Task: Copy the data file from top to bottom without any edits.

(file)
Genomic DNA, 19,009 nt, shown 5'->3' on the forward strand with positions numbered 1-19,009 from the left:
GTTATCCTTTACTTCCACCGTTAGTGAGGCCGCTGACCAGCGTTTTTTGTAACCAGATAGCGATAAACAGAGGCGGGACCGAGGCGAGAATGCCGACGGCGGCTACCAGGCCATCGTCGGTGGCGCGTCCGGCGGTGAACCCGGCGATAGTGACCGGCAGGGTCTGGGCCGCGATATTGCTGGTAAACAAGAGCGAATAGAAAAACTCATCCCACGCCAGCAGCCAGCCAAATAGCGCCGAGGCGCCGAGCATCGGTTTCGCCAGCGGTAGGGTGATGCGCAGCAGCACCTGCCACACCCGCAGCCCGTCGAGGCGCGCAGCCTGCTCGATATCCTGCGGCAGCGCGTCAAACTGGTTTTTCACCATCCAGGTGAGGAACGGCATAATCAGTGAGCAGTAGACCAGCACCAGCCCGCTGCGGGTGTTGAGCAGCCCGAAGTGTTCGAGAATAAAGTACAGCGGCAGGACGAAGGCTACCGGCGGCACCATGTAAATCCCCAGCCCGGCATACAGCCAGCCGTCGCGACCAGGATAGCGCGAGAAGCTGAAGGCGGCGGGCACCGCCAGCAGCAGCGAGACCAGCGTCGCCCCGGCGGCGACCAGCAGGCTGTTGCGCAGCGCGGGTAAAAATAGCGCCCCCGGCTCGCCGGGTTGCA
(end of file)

Genomic DNA, 19,009 nt, shown 5'->3' on the forward strand with positions numbered 1-19,009 from the left:
GTTATCCTTTACTTCCACCGTTAGTGAGGCCGCTGACCAGCGTTTTTTGTAACCAGATAGCGATAAACAGAGGCGGGACCGAGGCGAGAATGCCGACGGCGGCTACCAGGCCATCGTCGGTGGCGCGTCCGGCGGTGAACCCGGCGATAGTGACCGGCAGGGTCTGGGCCGCGATATTGCTGGTAAACAAGAGCGAATAGAAAAACTCATCCCACGCCAGCAGCCAGCCAAATAGCGCCGAGGCGCCGAGCATCGGTTTCGCCAGCGGTAGGGTGATGCGCAGCAGCACCTGCCACACCCGCAGCCCGTCGAGGCGCGCAGCCTGCTCGATATCCTGCGGCAGCGCGTCAAACTGGTTTTTCACCATCCAGGTGAGGAACGGCATAATCAGTGAGCAGTAGACCAGCACCAGCCCGCTGCGGGTGTTGAGCAGCCCGAAGTGTTCGAGAATAAAGTACAGCGGCAGGACGAAGGCTACCGGCGGCACCATGTAAATCCCCAGCCCGGCATACAGCCAGCCGTCGCGACCAGGATAGCGCGAGAAGCTGAAGGCGGCGGGCACCGCCAGCAGCAGCGAGACCAGCGTCGCCCCGGCGGCGACCAGCAGGCTGTTGCGCAGCGCGGGTAAAAATAGCGCCCCCGGCTCGCCGGGTTGCA